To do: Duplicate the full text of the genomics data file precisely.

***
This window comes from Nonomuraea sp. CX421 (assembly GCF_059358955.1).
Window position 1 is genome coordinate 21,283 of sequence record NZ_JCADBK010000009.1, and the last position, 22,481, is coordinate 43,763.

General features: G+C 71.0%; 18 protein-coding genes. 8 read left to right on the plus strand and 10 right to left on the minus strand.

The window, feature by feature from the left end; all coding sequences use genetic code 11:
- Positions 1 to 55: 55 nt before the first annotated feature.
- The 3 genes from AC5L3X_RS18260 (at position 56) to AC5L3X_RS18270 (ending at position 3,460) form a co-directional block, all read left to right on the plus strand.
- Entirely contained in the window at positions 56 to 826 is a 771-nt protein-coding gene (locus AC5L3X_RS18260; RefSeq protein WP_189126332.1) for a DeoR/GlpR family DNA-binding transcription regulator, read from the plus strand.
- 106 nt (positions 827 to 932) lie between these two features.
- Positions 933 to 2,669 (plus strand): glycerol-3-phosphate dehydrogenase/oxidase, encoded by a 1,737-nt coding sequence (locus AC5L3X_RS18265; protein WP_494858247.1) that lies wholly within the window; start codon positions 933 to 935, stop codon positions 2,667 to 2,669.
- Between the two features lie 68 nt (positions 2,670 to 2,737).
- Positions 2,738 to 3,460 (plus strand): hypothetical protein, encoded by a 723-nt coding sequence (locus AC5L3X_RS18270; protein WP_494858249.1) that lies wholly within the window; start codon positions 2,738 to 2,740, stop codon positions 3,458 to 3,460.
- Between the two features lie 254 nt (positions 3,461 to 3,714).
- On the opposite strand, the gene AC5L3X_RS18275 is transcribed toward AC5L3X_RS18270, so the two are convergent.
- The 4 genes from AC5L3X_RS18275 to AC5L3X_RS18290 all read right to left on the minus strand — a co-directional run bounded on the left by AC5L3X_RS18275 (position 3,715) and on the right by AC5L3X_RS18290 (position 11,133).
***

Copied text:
This window comes from Nonomuraea sp. CX421 (assembly GCF_059358955.1).
Window position 1 is genome coordinate 21,283 of sequence record NZ_JCADBK010000009.1, and the last position, 22,481, is coordinate 43,763.

General features: G+C 71.0%; 18 protein-coding genes. 8 read left to right on the plus strand and 10 right to left on the minus strand.

The window, feature by feature from the left end; all coding sequences use genetic code 11:
- Positions 1 to 55: 55 nt before the first annotated feature.
- The 3 genes from AC5L3X_RS18260 (at position 56) to AC5L3X_RS18270 (ending at position 3,460) form a co-directional block, all read left to right on the plus strand.
- Entirely contained in the window at positions 56 to 826 is a 771-nt protein-coding gene (locus AC5L3X_RS18260; RefSeq protein WP_189126332.1) for a DeoR/GlpR family DNA-binding transcription regulator, read from the plus strand.
- 106 nt (positions 827 to 932) lie between these two features.
- Positions 933 to 2,669 (plus strand): glycerol-3-phosphate dehydrogenase/oxidase, encoded by a 1,737-nt coding sequence (locus AC5L3X_RS18265; protein WP_494858247.1) that lies wholly within the window; start codon positions 933 to 935, stop codon positions 2,667 to 2,669.
- Between the two features lie 68 nt (positions 2,670 to 2,737).
- Positions 2,738 to 3,460 (plus strand): hypothetical protein, encoded by a 723-nt coding sequence (locus AC5L3X_RS18270; protein WP_494858249.1) that lies wholly within the window; start codon positions 2,738 to 2,740, stop codon positions 3,458 to 3,460.
- Between the two features lie 254 nt (positions 3,461 to 3,714).
- On the opposite strand, the gene AC5L3X_RS18275 is transcribed toward AC5L3X_RS18270, so the two are convergent.
- The 4 genes from AC5L3X_RS18275 to AC5L3X_RS18290 all read right to left on the minus strand — a co-directional run bounded on the left by AC5L3X_RS18275 (position 3,715) and on the right by AC5L3X_RS18290 (position 11,133).